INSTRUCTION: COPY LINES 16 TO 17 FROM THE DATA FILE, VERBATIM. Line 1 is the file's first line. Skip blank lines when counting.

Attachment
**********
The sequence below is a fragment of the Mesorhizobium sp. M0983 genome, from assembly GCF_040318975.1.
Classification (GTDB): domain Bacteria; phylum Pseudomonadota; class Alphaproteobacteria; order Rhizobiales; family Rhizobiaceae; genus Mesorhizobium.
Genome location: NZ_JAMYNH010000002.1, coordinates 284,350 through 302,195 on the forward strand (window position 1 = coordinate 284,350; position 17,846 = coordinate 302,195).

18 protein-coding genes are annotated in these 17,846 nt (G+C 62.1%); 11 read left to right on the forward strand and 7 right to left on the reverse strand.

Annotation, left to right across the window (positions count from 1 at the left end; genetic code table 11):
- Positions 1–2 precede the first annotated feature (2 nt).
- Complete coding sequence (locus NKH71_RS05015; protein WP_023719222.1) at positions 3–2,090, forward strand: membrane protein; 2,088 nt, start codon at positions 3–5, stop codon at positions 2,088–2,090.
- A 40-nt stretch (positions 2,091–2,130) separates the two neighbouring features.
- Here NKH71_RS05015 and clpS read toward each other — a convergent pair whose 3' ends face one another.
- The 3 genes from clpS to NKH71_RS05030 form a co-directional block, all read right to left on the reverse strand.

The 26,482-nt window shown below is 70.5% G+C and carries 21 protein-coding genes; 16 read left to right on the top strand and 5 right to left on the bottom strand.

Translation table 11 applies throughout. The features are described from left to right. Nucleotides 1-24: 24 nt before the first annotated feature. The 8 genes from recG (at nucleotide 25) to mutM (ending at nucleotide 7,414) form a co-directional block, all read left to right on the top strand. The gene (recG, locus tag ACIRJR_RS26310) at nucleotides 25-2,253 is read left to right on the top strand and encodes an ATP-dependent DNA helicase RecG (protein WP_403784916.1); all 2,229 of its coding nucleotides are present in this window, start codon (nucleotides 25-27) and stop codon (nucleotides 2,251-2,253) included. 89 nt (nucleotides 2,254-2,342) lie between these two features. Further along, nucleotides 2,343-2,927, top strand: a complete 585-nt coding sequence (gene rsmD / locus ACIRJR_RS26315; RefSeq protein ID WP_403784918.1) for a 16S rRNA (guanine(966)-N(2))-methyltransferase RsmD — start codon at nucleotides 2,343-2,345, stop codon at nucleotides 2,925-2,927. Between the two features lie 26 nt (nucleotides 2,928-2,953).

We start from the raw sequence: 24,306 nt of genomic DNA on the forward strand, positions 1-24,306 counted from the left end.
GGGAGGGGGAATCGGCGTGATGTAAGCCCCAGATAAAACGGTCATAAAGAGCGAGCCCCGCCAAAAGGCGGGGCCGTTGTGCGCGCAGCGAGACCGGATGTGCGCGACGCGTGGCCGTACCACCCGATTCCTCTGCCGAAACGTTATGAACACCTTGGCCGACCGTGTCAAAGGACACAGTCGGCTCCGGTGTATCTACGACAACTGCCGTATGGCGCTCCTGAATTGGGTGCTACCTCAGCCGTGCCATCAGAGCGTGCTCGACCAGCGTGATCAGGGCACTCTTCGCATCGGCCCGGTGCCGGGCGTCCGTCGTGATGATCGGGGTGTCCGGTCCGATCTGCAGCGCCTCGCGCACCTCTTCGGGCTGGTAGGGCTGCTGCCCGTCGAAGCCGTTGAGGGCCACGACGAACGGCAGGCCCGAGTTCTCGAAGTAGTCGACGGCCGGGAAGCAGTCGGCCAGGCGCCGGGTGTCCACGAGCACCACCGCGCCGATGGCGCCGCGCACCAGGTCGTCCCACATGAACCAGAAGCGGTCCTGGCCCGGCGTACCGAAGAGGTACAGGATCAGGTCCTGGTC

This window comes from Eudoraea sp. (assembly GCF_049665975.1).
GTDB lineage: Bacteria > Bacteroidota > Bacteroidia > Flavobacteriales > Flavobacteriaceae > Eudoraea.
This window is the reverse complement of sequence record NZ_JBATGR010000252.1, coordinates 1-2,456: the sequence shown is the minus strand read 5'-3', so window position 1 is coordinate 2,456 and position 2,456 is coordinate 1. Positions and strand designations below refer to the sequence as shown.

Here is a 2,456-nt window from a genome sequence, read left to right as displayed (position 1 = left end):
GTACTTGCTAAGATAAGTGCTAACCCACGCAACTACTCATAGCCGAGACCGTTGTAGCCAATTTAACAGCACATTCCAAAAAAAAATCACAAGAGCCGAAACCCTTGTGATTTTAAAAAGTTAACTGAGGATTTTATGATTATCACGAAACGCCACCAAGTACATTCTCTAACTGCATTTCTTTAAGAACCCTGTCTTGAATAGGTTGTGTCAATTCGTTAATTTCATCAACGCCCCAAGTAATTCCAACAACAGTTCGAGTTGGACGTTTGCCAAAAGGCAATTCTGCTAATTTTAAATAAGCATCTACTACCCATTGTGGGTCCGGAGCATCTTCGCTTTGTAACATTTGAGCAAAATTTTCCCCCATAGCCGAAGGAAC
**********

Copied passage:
GTDB lineage: Bacteria > Bacteroidota > Bacteroidia > Flavobacteriales > Flavobacteriaceae > Eudoraea.
This window is the reverse complement of sequence record NZ_JBATGR010000252.1, coordinates 1-2,456: the sequence shown is the minus strand read 5'-3', so window position 1 is coordinate 2,456 and position 2,456 is coordinate 1. Positions and strand designations below refer to the sequence as shown.